I have mixed feelings about ending our active involvement in these fights. I have thought long and hard about it. But the truth of the matter is that everyone in battles such as these are in it for their own interests. I have experienced this many times throughout this 2-1/2 year fight. When an individual’s interests are satisfied, they leave the fight. We lost many of those soldiers throughout these last few years. Even those who were in the fight with us but who did not benefit by this particular court ruling have become dismissive of our work now that we have claimed victory.

Furthermore, very few of those who contacted us, or followed our blogs, actually took any action to join the fight. Sure, there were a few individuals who sent letters and emails or made calls, but these are just a tiny fraction of those who were affected by these laws. Most people took no real action or got actively involved. Most emails I received were complaining to me about their situation, or asking me to do something for them.

I would like to recognize those who did do wonderful and effective work; RSOL, Ohio RSOL, Margie Slagle of the Ohio Justice and Policy Institute, Amy Borror of the Ohio Public Defender Office,

We received only three donations in 32 months. We thank those individuals for their generosity and help. If you would like to contriubute, you can still send a donation here for all the work we have done over the past 2-1/2 years. But once again, this lack of help by others makes the decision to step away much easier.

It’s Not Over:
Even after this victory in Ohio, we continue to see good people trampled on by politically-correct sex offender legislation. These laws are destroying families across the United States. Many good people are caught up in these webs of public shaming created by our state and federal legislators of both parties. Children of ex offenders are ostracized and shamed. Parents are banned from being involved parents. And people are being shamed on public government web sites and banned from living in certain areas or visiting public places.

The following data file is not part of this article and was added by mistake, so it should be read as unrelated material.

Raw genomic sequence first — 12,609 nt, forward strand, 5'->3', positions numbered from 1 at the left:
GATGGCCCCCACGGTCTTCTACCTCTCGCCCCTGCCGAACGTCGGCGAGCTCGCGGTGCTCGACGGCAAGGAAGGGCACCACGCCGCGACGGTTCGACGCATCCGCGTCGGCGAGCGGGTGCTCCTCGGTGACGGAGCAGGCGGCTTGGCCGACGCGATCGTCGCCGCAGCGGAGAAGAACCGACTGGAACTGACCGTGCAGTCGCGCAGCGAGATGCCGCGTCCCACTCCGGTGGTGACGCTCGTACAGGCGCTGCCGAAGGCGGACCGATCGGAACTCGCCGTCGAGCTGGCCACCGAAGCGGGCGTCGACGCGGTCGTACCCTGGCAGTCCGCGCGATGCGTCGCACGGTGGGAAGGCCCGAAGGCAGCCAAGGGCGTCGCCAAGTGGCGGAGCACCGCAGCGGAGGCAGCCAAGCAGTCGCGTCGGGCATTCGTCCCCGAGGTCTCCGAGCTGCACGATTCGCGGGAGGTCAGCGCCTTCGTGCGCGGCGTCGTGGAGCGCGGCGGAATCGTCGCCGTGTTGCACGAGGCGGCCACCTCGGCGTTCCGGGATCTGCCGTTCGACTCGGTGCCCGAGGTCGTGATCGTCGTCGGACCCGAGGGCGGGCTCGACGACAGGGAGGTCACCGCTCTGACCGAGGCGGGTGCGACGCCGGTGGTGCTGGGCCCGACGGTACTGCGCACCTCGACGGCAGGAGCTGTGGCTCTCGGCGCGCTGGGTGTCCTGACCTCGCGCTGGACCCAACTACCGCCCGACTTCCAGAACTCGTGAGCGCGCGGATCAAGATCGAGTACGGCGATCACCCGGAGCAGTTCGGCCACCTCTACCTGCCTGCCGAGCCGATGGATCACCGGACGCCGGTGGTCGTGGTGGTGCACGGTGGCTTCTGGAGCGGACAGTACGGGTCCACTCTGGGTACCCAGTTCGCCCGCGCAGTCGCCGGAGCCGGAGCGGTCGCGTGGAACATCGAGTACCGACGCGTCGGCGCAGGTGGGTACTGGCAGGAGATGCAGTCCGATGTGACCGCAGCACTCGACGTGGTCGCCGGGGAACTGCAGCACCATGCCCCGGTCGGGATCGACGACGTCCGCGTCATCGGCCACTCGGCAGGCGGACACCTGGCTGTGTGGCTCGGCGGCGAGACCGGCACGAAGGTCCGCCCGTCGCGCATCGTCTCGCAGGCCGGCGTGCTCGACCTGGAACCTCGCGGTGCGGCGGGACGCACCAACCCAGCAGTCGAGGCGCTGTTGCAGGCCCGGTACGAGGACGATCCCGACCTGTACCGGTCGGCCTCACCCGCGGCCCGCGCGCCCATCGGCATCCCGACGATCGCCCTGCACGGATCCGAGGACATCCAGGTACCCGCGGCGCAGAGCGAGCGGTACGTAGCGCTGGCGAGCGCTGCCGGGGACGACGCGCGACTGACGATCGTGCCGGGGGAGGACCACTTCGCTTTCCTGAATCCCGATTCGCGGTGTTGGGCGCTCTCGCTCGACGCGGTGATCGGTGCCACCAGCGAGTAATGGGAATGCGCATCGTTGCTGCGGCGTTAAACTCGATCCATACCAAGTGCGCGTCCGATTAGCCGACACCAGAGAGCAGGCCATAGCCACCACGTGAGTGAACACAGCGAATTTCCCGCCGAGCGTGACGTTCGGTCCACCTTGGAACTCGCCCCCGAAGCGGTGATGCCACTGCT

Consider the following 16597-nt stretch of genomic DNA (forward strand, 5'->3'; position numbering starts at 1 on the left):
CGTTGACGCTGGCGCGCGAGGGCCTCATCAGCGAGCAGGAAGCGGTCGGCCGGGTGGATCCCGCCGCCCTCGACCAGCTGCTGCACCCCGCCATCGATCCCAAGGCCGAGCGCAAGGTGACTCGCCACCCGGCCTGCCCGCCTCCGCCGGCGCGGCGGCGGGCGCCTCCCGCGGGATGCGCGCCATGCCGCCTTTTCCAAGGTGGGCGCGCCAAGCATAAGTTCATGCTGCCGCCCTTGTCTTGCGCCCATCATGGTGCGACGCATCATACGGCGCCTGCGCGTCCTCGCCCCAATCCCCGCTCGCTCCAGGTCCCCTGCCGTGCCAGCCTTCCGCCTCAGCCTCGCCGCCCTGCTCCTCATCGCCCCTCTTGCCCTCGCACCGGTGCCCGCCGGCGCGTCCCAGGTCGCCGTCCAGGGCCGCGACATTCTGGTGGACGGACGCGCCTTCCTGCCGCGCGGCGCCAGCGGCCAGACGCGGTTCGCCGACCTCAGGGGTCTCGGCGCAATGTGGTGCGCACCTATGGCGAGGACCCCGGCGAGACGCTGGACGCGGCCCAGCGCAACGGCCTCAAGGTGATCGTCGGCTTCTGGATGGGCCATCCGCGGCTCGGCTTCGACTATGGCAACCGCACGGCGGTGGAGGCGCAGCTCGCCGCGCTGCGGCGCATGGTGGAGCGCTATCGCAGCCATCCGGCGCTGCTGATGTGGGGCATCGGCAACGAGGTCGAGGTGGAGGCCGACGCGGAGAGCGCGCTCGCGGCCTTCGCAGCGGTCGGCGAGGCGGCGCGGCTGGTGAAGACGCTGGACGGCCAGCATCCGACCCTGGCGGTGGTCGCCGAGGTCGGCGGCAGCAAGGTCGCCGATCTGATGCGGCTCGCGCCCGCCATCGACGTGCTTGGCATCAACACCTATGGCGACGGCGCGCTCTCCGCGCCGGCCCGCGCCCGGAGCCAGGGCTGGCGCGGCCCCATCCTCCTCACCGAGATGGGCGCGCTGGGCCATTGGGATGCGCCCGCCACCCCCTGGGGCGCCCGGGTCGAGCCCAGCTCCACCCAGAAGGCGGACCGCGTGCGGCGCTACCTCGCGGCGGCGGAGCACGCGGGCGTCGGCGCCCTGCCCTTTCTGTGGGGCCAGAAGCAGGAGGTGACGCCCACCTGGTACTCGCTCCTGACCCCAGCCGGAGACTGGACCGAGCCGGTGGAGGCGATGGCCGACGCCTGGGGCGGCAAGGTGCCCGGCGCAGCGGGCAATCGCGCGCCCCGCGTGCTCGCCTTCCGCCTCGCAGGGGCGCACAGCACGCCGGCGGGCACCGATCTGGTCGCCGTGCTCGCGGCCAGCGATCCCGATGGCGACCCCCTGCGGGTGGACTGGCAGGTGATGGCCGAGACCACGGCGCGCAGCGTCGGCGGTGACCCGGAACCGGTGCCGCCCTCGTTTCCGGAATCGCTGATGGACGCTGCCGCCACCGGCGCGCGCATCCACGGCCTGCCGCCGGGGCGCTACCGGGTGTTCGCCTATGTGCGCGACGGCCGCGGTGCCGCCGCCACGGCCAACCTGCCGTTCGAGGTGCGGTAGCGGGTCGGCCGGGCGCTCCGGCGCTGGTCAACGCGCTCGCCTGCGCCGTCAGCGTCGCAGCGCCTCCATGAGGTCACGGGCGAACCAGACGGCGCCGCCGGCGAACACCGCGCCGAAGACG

Of course, there are some real monsters out there. But only these sensational crime cases make the headline news. Most ex offenders are not a danger to society and simply made a terrible mistake. I know of no one in this world who hasn’t made mistakes, yet this is the only group of citizens we refuse to forgive, or allow to continue on living a normal life.

Sadly, the Federal Adam Walsh Act (AWA) remains alive, albeit on “life-support”. It has been crippled with various legal challenges and revisions. All those who are affected by this terrible legislation should continue to seek its ultimate repeal. An AWA Study Guide can be downloaded here.

Lawsuit Against Ohio:

If any reader is a legitimate legal professional who is willing to organize a class action lawsuit against the State of Ohio, in the wake of the Supreme Court rulings which found these laws to be a violation of our constitutional rights, please contact us (or Ohio RSOL). Because these laws were enforced for two years before being ruled unconstitutional, we believe we have standing to form a large class action lawsuit against the State of Ohio.

Logic and Facts:
If we are to have offender registries, they must be risk-based. Evidence must be given in a court of law to prove that an offender is a high risk. If this evidence cannot be made in court, an ex offender should not be on a sex offender registry.

Sex Offender Registries should not be public ! Registries of those truly dangerous should be available to law enforcement agents only. Over 90% of sex assaults are committed by an acquaintance of the victim. This “stranger danger” hysteria myth must be killed with factual data.